Independent producers of electricity, who are expected to revolutionize the way millions of Americans receive their power, have been nothing but a headache for utility officials and an expense for consumers in Houston.
There, the independents have generated more electricity than Houston Lighting & Power Co. needs, but the utility is required to buy the electricity nonetheless. The utility estimates that it will pay $750 million more in the next eight years for independently produced power than it would have if it had built its own generating station.
Virginia Power officials, who want to build a new generating station called Chesterfield 7, point to Houston as an example of what goes wrong when utilities are not allowed to control their destinies by building in at least some of their own generating capability.
Houston's problem is a legacy of a law passed by Congress in 1978. The intention was to encourage diversity of electrical supply by forcing utilities to purchase power from producers who use a single fuel, such as natural gas, to make electricity and steam.
All power plants do just that. What is different from the way the game was played in the past is the requirement that established utilities purchase the independently produced electricity and that the steam be put to a useful purpose, not just expended into the atmosphere.
As a result of that 1978 law, cogeneration has become a multibillion-dollar business that has provided most of the new generating capacity in several regions of the nation.
In Houston, however, the prices that Texas regulators ordered utilities to pay the independents for their electricity were so generous that more generation plants were built than needed and a power glut resulted, at least in the eyes of the utilities.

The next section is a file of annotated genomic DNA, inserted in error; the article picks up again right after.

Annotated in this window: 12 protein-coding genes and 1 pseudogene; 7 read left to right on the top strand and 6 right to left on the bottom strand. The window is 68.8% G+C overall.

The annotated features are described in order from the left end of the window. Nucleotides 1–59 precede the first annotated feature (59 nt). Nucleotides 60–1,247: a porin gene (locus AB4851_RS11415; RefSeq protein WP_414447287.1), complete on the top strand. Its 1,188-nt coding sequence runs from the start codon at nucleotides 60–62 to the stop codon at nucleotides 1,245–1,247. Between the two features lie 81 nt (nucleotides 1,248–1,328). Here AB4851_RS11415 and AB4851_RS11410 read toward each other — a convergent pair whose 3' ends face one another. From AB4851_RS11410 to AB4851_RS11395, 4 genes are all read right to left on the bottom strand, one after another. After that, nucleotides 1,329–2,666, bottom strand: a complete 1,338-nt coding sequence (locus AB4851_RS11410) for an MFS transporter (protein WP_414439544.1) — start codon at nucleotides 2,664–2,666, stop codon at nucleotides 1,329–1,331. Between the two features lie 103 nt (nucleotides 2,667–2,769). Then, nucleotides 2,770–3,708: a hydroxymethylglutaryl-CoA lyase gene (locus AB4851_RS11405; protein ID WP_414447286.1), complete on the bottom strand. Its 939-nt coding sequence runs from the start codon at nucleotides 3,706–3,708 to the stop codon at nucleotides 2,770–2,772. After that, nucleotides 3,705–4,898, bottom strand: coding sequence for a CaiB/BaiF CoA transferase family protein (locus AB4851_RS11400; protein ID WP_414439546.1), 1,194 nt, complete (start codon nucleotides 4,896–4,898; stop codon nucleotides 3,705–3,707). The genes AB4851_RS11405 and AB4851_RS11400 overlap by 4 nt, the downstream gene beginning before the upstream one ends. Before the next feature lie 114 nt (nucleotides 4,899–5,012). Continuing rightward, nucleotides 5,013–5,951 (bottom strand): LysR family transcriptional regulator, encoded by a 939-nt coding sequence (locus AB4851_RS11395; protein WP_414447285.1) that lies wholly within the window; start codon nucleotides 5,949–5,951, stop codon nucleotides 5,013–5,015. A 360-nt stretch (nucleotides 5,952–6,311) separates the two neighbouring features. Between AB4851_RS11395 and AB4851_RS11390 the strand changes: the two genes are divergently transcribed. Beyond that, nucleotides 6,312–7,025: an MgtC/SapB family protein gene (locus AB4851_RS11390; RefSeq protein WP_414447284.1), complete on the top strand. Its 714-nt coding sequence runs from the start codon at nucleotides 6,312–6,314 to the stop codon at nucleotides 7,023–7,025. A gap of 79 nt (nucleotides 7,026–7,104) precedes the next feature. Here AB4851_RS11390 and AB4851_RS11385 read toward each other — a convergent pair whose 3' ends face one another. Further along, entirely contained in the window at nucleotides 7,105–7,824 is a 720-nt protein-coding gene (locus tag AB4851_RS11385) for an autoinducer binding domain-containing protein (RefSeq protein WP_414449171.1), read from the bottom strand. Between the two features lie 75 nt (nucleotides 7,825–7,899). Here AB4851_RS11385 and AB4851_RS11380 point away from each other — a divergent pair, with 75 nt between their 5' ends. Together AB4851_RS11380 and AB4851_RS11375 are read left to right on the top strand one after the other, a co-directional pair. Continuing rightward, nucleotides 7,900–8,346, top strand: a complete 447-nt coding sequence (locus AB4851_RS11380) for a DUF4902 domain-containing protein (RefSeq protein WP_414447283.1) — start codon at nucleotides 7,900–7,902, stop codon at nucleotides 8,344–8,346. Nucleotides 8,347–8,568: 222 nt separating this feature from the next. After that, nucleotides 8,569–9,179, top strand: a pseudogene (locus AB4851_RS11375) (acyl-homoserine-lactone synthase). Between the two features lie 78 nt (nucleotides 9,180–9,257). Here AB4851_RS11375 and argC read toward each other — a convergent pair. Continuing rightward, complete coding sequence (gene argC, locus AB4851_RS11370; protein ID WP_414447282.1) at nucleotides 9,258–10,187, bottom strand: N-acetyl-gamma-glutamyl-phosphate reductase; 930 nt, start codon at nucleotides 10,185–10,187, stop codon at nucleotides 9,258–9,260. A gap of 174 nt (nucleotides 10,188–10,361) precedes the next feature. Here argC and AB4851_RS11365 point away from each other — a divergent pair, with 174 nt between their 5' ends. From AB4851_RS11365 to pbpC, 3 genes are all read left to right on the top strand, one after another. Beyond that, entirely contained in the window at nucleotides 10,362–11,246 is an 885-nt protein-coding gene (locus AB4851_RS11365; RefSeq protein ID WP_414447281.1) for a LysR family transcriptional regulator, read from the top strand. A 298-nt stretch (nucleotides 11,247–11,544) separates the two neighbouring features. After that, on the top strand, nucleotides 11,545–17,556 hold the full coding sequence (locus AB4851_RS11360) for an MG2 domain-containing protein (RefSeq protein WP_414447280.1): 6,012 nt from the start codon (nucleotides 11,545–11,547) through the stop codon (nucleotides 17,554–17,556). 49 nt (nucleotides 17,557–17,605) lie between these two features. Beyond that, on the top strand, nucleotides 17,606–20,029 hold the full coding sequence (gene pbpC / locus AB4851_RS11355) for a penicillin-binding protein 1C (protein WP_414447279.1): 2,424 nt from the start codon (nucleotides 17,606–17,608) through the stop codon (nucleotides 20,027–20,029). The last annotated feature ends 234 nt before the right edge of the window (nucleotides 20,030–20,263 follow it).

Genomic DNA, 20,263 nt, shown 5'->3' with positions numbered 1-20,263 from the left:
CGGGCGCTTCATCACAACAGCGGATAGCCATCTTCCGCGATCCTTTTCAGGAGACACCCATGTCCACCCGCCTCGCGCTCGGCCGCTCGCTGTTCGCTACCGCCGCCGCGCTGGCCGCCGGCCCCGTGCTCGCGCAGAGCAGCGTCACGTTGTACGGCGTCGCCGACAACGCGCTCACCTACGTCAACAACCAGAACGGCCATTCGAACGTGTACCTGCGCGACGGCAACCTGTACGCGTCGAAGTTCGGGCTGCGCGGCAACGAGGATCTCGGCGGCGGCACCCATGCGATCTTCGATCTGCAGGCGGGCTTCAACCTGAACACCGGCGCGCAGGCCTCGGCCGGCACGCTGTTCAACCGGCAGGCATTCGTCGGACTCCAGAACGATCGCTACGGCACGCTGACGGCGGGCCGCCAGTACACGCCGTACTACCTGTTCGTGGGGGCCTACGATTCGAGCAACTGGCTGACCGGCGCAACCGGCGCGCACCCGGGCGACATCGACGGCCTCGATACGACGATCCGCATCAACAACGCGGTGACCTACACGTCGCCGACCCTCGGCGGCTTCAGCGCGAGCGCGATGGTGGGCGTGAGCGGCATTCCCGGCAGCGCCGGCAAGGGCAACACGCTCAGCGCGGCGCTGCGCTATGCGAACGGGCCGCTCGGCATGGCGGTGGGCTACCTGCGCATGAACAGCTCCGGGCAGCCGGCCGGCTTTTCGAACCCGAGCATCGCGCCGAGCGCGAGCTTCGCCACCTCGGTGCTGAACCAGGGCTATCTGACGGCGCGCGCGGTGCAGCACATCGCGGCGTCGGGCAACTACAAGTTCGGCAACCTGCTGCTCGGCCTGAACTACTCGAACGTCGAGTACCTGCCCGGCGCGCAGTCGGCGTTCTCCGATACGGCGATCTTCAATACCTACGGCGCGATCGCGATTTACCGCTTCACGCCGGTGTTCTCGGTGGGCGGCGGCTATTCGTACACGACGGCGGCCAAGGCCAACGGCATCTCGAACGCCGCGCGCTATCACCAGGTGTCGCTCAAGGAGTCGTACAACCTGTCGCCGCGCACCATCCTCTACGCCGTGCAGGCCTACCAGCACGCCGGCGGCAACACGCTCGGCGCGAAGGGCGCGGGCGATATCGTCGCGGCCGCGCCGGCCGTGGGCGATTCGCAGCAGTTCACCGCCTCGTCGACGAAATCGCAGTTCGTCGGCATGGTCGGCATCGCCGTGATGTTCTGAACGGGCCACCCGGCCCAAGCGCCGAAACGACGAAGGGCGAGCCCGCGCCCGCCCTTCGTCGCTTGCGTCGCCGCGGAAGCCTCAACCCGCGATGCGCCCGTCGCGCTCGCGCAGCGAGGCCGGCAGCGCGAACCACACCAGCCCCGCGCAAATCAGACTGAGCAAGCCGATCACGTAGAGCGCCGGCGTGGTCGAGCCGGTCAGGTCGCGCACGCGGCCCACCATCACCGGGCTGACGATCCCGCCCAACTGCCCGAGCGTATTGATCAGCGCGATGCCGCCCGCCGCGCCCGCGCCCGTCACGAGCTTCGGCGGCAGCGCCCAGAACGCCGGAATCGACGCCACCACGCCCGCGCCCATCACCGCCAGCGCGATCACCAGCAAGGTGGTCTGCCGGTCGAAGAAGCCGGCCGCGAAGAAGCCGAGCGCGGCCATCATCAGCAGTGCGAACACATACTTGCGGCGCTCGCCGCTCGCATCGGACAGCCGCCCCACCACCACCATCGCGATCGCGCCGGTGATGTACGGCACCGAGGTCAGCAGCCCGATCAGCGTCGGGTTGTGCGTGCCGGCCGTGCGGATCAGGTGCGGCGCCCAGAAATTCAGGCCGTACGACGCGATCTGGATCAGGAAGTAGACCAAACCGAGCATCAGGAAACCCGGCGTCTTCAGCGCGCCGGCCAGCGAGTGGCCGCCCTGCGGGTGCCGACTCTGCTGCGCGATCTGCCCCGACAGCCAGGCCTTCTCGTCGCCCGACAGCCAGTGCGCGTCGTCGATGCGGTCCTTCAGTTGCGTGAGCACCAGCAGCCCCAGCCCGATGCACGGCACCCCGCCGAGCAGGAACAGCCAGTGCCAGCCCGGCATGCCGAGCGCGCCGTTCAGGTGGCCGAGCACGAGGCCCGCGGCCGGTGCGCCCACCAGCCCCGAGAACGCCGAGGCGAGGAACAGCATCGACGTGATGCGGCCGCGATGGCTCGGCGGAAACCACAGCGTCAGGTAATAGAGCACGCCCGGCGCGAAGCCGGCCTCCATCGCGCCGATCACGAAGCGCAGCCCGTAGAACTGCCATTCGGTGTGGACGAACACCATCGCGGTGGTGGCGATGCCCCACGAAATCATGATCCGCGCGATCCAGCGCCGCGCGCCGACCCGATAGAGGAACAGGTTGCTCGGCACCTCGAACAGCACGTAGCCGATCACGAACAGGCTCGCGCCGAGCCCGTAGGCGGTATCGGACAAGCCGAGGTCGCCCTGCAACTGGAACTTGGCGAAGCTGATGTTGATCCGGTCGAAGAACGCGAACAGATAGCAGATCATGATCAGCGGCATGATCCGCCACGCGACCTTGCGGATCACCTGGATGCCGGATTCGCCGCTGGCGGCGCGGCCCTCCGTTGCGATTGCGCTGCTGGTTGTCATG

However, John Stauffacher, manager of utility regulatory affairs for Dow Chemical Co., the largest cogenerator in the country, said that the cost of cogenerated power is still less in many instances than what a utility has to pay to generate its power. "In this particular instance . . . none of us forecast accurately the size of the downturn in the Houston area economy that has happened in the last couple of years," he said.
Demand rose sharply in the 1970s, when Houston's economy boomed. But when oil prices took a dive and Houston was dragged down, the power demand decreased.
That is a new version of an old electric utility story, where demand estimates outstrip reality and overbuilding results in excess supply and higher rates for consumers. This time, however, the suppliers were not the utilities themselves, but the cogenerators.
Larry Ford, a Houston Lighting official, said that Texas regulators encouraged many refineries and petrochemical plants with a great demand for steam to become cogenerators. The regulators, however, set a price "overencouraging" independent power production, Ford said.
Houston Lighting has become the largest purchaser of independently produced power in the nation, with about 20 percent of its electricity coming from cogenerators.
So much independently produced power is offered to the utility, Ford said, that it is forced to reduce the output of its own coal-fired generating units, an inefficient and costly process because coal units are meant to run at a consistent rate.
"After it was reasonable for everyone to see we didn't need new power, independent producers continued to build plants," Ford said. "The consumer is paying more than he should."
The utility has appealed to the Federal Energy Regulatory Commission to help states solve these issues.